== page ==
Research on 1,000 paintings makes hundreds of new discoveries
Issued: Thu, 06 Jun 2013 16:50:00 BST
New research and detailed records of over 1,000 paintings have gone online as part of an ongoing project to research over 22,000 artworks held in public collections around the UK.
The National Inventory of Continental European Paintings (NICE Paintings) project is cataloguing and digitising all of the pre-1900 Continental European oil paintings in the UK's public collections and making them available to the public, alongside new supporting information.
The project is uncovering new information about many important works including most recently, reattributing important works by Tintoretto, Henry Fuseli, Francois Boucher and Frans Snyders among others (more information available on request).
The NICE Paintings project is part of the National Inventory Research Project (NIRP), which is based at the University of Glasgow. It aims to boost public interest in the UK’s art collections and support researchers and curators in museums and other public collections in the UK.
All paintings and supporting information have been made available online for free educational use in collaboration with VADS at the University for the Creative Arts (UCA). The information is also being made available through the BBC’s website Your Paintings.
In recent years the project has re-attributed or re-identified over 200 of the paintings at the Victoria and Albert Museum including, most notably, a previously unidentified work by the great Venetian artist Tintoretto. An exhibition at the Victoria and Albert Museum, ‘Research on Paintings: Technical Art History and Connoisseurship’ (running until 22 September 2013), highlights 10 of the most interesting discoveries.
This latest phase of the project has worked on over 940 paintings from the Victoria and Albert Museum (V&A), Apsley House, and the Royal Academy of Art, London. It also includes a further 210 records and images resulting from work at the Barber Institute, University of Birmingham, carried out by the Neil MacGregor Exhibition and Collections Research Scholar, and at the Hunterian Art Gallery, University of Glasgow.
Andrew Greg, who is the National Inventory Research Project Director, based at the University of Glasgow, said: “Non-British paintings are sometimes a comparatively neglected aspect of a museum's collections and we also recognised that few museums have complete up-to-date catalogues of their picture collections. Researching paintings in the UK's smaller regional collections has previously been the priority and focus of NIRP's activities but we are now working with some of the UK’s larger collections such as the Victoria and Albert Museum and the Royal Academy to ensure that their collection information is updated and made more accessible to the public.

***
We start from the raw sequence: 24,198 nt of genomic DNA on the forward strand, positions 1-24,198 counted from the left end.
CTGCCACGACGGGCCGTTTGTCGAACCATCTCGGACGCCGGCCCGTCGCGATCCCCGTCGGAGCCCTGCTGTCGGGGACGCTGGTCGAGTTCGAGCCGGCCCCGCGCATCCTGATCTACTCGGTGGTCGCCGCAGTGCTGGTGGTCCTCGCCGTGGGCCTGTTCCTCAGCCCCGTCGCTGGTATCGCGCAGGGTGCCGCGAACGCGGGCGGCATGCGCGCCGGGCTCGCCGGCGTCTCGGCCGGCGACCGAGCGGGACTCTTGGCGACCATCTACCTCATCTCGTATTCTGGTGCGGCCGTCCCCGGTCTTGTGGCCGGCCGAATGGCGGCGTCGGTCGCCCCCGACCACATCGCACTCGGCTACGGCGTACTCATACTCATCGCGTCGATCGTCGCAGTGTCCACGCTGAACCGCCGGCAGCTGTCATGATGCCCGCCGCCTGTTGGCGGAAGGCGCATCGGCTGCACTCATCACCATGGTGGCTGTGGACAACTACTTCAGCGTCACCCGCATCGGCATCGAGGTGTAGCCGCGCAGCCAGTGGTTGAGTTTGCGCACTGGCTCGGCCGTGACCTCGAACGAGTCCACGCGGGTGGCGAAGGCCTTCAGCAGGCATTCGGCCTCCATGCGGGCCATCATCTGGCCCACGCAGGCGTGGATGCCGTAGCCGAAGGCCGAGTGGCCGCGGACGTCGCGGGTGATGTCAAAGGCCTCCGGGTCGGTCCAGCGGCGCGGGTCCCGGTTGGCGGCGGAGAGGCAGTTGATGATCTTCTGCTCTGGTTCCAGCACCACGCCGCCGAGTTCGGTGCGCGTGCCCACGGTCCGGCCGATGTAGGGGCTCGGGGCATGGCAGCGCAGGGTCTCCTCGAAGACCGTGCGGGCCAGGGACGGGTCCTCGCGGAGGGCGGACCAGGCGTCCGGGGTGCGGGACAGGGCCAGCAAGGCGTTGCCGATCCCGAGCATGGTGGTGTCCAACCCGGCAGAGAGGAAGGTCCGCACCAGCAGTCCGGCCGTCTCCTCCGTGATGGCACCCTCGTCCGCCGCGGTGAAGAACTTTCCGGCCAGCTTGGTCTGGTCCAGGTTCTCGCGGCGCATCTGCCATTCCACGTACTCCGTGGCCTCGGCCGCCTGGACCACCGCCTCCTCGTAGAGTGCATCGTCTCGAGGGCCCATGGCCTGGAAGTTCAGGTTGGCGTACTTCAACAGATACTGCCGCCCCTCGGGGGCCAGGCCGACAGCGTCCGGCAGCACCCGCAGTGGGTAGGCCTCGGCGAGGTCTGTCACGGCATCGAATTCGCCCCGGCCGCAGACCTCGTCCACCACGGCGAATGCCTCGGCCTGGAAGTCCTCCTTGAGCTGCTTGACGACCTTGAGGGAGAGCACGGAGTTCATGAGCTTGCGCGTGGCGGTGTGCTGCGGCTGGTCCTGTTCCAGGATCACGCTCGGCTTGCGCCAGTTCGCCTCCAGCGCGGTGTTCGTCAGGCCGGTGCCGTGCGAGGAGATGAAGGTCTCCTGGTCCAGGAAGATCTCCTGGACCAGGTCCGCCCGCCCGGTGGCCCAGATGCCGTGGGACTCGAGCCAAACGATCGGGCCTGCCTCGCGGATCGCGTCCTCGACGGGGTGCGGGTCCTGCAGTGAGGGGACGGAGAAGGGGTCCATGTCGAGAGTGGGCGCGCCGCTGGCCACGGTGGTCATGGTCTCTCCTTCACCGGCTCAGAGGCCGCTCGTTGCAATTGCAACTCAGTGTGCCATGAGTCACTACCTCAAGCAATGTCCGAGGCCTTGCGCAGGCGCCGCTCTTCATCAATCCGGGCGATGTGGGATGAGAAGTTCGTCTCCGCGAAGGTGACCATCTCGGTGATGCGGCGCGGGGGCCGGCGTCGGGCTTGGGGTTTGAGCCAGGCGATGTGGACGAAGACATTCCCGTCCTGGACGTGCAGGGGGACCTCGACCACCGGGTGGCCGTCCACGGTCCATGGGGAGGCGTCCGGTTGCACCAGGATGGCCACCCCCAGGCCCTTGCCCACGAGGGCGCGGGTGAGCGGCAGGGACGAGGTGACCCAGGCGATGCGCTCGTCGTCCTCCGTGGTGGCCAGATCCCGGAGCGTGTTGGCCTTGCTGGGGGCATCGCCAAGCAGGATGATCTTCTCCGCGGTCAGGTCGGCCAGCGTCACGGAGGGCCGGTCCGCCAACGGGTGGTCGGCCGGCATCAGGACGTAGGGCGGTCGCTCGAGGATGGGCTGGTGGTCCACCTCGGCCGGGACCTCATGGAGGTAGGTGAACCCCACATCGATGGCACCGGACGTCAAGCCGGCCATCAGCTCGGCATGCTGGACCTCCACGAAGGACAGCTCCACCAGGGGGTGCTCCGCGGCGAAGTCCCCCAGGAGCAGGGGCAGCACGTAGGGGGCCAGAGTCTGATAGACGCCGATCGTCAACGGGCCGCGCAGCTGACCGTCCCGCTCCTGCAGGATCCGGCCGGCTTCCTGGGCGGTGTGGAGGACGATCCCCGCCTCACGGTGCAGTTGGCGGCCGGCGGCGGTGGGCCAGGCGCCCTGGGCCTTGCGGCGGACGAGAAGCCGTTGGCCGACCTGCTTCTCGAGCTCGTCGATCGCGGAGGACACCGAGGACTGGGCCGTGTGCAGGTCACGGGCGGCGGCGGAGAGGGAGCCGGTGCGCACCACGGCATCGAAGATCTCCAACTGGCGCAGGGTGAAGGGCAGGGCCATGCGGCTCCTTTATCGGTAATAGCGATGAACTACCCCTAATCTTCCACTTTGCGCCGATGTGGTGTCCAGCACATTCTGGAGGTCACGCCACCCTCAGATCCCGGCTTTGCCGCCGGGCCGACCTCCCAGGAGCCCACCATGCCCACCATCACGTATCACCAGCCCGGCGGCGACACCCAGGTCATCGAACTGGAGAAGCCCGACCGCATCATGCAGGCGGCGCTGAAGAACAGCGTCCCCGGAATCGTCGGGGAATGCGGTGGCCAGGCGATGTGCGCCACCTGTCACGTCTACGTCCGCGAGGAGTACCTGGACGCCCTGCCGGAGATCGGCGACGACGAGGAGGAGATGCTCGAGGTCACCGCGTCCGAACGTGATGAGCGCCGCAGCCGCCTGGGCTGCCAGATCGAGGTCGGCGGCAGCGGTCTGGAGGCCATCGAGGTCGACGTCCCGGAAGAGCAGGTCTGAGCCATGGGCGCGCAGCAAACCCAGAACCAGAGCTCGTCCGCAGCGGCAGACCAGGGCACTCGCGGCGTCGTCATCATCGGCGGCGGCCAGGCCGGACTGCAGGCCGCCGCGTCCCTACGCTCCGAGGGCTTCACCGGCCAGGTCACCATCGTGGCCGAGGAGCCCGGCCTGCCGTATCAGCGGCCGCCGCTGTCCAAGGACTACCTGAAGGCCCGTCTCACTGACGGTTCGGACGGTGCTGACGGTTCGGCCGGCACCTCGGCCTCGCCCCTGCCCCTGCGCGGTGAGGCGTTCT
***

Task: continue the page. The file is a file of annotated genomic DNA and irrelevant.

“We are delighted with the progress we are making and I would like to thank all of the museums that have so far worked with us, their cooperation is crucial to the success of this project. We believe that the National Inventory Research Project could be a model for future collaborations between national museums, regional museums and the academic world.”
For more information please contact the University of Glasgow: Nick.firstname.lastname@example.org / 01413307126
Notes for editors:
- The Visual Arts Data Service (VADS) is a research centre within the Library and Student Services Department at the University for the Creative Arts (UCA), specialising in the creation, curation, and management of digital assets in the visual arts.
The VADS national image repository provides online access to over 120,000 images from libraries, museums, and archives across the UK, which are free for use in learning, teaching, and research, and cover the broad range of the visual arts including applied arts, architecture, fine art, fashion, design, and media: http://www.vads.ac.uk
- The University for the Creative Arts (UCA) has campuses in Canterbury, Epsom, Farnham, Maidstone and Rochester and is one of Europe’s largest specialist Universities of art, design, architecture, media and communication. With around 7, 000 students studying on a wide range of well-established courses, potential graphic designers’ work alongside budding journalists and pioneering fashion designers in a highly creative environment.